Is It Possible To Eat Healthy in the Loomis Dining Hall?

Photo+Courtesy+of+Gloria+Yi+%2717+and+Anh+Nguyen+%2717

Photo Courtesy of Gloria Yi '17 and Anh Nguyen '17

After my junior year, I was ecstatic about summer vacation and freedom. Despite such high expectations, my first few weeks of summer vacation turned out to be lethargic, unsatisfactory, and unproductive. First, I conjectured that I had narcolepsy because I was constantly tired: I had to sleep more than 10 hours a day, and even after that, I still had to take a nap at some point during the day. I was almost certain that there was something wrong with me. When I begged my mother to bring me to the nearest hospital to get a check up, she looked at me quite perplexed, merely consoling me, “You look perfectly fine, honey.”  While I did look deceivingly healthy, I was shocked when my doctor diagnosed me with…

Malnutrition. Could it be possible for a middle-class girl currently attending a prestigious boarding school in the U.S. to be malnourished? I thought that in the United States, in the holy land of burger and BBQ, I’d certainly get all the nutrition that I needed.

Looking back, my diet at Loomis was a mess. Due to excessive stress during the AP week at the end of my junior year, I had refused to leave my room because I thought going to the dining hall seemed like a waste of my precious time and effort. Instead, I lived off of granola bars, chocolate, and other convenient but unhealthy foods. The few times I went to the dining hall were when my favorite foods – mac and cheese, tater tots, and quesadillas – were on the menu, and during lunch periods, I always gravitated towards the pizza station to avoid the enormous line of the hot meal section that went out the doors. Little did I realize I was degrading my own health with choices that I was making.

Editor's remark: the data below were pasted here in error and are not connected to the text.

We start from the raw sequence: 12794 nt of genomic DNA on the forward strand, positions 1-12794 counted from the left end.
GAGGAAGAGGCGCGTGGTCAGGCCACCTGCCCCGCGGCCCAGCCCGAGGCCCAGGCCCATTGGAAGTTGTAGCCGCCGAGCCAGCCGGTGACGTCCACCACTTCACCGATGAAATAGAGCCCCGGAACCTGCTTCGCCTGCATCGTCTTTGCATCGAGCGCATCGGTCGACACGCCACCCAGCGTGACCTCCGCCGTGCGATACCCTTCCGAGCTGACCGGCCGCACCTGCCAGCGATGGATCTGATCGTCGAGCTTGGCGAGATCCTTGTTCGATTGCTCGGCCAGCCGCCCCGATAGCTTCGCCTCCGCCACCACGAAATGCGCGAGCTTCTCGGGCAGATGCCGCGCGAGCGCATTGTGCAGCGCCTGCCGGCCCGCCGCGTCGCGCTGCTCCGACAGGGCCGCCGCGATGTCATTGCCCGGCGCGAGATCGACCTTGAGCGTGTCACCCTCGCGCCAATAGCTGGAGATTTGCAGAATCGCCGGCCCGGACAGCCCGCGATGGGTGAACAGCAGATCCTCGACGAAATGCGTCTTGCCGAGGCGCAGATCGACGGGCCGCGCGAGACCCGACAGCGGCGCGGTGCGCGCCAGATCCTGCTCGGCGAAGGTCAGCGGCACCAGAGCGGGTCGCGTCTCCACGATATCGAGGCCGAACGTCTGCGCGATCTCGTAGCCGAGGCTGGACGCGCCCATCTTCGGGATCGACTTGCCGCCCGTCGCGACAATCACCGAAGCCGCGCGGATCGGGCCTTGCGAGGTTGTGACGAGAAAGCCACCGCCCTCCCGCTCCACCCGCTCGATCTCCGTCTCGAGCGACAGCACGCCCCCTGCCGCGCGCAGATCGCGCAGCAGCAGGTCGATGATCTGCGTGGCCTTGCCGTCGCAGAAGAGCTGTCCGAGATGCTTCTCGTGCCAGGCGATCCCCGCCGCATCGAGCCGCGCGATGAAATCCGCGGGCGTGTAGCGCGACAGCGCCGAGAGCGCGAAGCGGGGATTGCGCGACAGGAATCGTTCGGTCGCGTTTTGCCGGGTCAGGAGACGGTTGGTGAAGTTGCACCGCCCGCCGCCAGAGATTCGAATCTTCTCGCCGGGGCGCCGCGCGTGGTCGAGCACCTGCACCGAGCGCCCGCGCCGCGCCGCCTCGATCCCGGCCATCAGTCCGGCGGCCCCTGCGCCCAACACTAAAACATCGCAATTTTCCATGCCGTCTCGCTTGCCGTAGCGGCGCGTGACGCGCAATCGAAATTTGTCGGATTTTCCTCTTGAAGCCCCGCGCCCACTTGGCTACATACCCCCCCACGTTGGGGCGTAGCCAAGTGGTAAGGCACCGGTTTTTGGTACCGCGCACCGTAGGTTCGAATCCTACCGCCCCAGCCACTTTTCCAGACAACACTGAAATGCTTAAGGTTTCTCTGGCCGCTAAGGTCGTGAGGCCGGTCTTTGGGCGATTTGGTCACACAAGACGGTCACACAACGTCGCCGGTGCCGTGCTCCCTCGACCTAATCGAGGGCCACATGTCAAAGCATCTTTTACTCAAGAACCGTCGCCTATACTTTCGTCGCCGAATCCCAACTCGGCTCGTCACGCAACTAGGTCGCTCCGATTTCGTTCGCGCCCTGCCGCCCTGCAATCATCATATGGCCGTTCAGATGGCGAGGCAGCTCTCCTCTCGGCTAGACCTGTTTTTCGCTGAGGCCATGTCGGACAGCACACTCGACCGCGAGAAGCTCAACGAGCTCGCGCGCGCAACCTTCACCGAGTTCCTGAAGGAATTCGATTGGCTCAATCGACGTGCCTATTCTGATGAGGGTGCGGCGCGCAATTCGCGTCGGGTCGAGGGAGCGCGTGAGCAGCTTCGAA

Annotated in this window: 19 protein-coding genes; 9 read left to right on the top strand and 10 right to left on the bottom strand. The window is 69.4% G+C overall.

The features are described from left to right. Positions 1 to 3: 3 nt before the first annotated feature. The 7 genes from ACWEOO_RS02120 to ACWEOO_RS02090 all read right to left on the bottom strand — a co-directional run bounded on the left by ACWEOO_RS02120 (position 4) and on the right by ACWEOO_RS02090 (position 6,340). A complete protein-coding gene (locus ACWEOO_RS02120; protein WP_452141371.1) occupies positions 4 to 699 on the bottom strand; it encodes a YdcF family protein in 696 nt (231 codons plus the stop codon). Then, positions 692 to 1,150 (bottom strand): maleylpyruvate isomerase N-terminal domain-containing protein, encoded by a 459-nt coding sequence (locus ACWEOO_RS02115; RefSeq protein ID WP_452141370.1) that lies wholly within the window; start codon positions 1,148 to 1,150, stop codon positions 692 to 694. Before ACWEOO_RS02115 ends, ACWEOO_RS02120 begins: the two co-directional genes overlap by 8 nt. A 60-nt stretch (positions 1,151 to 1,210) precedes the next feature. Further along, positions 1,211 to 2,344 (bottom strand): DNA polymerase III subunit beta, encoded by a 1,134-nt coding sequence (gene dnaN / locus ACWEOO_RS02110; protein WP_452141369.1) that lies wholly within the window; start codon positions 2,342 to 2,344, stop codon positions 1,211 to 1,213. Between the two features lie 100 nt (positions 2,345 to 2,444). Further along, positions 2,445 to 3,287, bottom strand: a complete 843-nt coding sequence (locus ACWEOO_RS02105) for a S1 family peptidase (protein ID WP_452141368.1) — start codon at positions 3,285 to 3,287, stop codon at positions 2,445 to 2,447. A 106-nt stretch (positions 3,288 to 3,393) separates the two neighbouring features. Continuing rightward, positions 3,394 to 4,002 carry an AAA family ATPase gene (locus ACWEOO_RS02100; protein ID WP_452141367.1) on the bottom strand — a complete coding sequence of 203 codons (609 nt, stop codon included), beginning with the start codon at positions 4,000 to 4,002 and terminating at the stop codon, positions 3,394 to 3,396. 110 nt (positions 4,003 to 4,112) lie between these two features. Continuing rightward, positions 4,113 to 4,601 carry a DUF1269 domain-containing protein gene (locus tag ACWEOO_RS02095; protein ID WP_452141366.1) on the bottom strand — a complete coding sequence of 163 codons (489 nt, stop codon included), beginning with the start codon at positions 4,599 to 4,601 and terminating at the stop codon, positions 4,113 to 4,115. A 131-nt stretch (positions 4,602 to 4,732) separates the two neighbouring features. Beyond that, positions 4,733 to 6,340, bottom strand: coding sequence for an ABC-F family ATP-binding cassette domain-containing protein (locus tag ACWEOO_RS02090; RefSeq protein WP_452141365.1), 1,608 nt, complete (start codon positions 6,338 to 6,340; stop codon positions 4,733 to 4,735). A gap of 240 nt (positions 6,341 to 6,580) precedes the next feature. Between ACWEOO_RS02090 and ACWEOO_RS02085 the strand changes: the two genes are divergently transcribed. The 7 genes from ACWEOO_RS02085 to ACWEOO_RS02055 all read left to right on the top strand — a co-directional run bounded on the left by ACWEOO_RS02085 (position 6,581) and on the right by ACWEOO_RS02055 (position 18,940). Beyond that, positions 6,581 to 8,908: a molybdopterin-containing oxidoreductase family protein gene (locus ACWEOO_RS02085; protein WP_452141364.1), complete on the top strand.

Truth is, we, as “owners” of our own bodies, are responsible for our own health. Although the Aramark Corporation is mainly responsible for serving the students with a wide array of food from high protein to fiber to carbs, it is also our job to make the right decisions for the benefit of our own health. Rather than grabbing whatever dish that seem satisfying for our unhealthy inner desire, we should make a conscious extra effort to completely satisfy our nutritional needs. If you are grabbing pizza during lunch, place some vegetables on the side to maintain balance. Add some bananas to your yogurt for breakfast. Take extra steps to the salad station to replace saturated fat items to poly-saturated food, like chickpeas.

Making healthy choices are a part of growing up. Without our parents (or should I say the direct supervisors) to give us a balanced meal, we need to make better decisions in the dining hall to be energized throughout the year and quite literally to survive.